Psoriasis is a noncontagious skin disorder that most commonly appears as inflamed swollen skin lesions covered with silvery white scale. This most common type of psoriasis is called "plaque psoriasis."
Psoriasis comes in many different variations and degrees of severity. Different types of psoriasis display characteristics such as pus-like blisters (pustular psoriasis), severe sloughing of the skin (erythrodermic psoriasis), drop-like dots (guttate psoriasis) and smooth inflamed lesions (inverse psoriasis). Select the following link to view photos and descriptions of the different types of psoriasis. The degrees of severity of psoriasis are divided into three important categories: mild, moderate and severe. Select the following link to view photos and descriptions of the different of severity of psoriasis.
No one knows what causes psoriasis, though it is generally accepted that it has a genetic component, and a recent study has established that it is an autoimmune skin disorder. Scientists believe that a person is born genetically predisposed to psoriasis. One in three people report a family history of psoriasis, but there is no pattern of inheritance. There are many cases in which children with no apparent family history of the disease will develop psoriasis.
Whether a person actually develops psoriasis may depend on something "triggering" its appearance. Examples of "trigger factors" include systemic infections such as strep throat, injury to the skin (the Koebner phenomenon), vaccinations, certain medications, and intramuscular injections or oral steroid medications.
Once something triggers a person's genetic tendency to develop psoriasis, it is thought that in turn, the immune system triggers the excessive skin cell reproduction.
Skin cells are programmed to follow two possible programs: normal growth or wound healing. In a normal growth pattern, skin cells are created in the basal cell layer, and then move up through the epidermis to the stratum corneum, the outermost layer of the skin. Dead cells are shed from the skin at about the same rate as new new cells are produced, maintaining a balance. This normal process takes about 28 days from cell birth to death.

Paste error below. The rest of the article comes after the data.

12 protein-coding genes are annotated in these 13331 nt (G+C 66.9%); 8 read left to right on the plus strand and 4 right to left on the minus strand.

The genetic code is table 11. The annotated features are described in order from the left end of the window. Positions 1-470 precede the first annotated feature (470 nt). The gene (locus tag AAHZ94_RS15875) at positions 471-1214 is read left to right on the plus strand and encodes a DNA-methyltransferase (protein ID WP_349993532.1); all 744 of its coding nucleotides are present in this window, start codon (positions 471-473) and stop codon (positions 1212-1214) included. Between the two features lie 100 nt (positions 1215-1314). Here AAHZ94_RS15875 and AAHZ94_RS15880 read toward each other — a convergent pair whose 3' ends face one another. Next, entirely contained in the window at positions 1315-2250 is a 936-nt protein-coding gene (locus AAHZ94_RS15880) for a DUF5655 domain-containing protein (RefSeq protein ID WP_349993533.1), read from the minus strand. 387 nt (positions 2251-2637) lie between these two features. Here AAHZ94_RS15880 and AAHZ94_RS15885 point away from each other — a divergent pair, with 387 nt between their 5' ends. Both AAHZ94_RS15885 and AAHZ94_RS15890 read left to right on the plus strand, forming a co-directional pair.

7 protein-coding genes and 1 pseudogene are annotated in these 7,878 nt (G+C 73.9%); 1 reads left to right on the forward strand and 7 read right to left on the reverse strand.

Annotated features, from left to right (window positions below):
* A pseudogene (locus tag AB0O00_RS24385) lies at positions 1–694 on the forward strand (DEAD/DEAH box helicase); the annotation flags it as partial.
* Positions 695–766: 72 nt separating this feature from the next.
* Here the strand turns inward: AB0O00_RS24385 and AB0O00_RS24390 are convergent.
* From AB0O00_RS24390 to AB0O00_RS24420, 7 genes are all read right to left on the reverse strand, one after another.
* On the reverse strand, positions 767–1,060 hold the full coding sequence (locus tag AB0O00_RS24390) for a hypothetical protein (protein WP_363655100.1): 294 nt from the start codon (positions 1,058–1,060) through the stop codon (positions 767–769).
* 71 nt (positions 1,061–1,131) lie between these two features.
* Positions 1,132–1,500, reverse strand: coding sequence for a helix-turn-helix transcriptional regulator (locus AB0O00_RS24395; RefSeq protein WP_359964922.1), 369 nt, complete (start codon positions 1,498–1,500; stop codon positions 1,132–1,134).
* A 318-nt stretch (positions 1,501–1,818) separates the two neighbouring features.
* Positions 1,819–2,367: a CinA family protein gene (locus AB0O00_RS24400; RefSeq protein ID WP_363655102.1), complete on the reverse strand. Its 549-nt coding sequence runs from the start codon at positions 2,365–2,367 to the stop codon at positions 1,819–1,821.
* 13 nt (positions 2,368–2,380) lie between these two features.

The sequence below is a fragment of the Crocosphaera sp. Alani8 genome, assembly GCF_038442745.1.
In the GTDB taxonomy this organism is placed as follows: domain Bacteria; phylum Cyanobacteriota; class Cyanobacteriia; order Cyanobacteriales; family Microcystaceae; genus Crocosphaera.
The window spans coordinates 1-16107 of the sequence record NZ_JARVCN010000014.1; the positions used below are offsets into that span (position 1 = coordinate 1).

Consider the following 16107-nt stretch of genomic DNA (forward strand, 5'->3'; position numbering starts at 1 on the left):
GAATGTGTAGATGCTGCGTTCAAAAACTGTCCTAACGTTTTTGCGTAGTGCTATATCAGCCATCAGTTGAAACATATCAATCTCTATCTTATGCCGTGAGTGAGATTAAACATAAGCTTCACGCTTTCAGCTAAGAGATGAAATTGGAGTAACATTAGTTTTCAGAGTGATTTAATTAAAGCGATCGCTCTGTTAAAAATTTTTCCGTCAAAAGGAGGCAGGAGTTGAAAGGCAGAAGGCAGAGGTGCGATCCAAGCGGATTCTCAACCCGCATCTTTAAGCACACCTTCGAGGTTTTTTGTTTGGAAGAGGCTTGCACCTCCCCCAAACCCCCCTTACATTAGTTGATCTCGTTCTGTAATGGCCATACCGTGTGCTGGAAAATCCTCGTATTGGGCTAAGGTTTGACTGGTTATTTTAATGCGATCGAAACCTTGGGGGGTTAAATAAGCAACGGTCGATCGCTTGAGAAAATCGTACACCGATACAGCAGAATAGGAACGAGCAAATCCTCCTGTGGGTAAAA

When skin is wounded, a wound healing program is triggered, also known as regenerative maturation. Cells are produced at a much faster rate, theoretically to replace and repair the wound. There is also an increased blood supply and localized inflammation. In many ways, psoriatic skin is similar to skin healing from a wound or reacting to a stimulus such as infection.
Lesional psoriasis is characterized by cell growth in the alternate growth program. Although there is no wound at a psoriatic lesion, skin cells (called "keratinocytes") behave as if there is. These keratinocytes switch from the normal growth program to regenerative maturation. Cells are created and pushed to the surface in as little as 2-4 days, and the skin cannot shed the cells fast enough. The excessive skin cells build up and form elevated, scaly lesions. The white scale (called "plaque") that usually covers the lesion is composed of dead skin cells, and the redness of the lesion is caused by increased blood supply to the area of rapidly dividing skin cells.
Psoriasis can be very painful, but the pain is more than skin deep. The emotions suffer as well. It presents people with physical limitations, disfiguration, and its tedious, daily care always demands too much time. Embarrassment, frustration, fear, and depression are common. In extreme cases, a loss of self-esteem reults in a complete withdrawal from society.
Various kinds of temporary relief are available, and they work with varying degrees of success. Treatments and medications are often time consuming and expensive. They can be cosmetically unpleasant and pose additional health risks for the patient. Select the following link to see a listing and description of accepted therapies for psoriasis.
Psoriasis does not follow a predictable course. Each individual case breaks its own trail. Select the folowing link to view a selection of case histories including photos and descriptions. One thing is certain: the symptoms may come and go, but they almost always come again. Its a life-long disease.
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Disclaimer: This information is intended as a guide only. This information is offered to you with the understanding that it not be interpreted as medical or professional advice. All medical information needs to be carefully reviewed with your health care provider.
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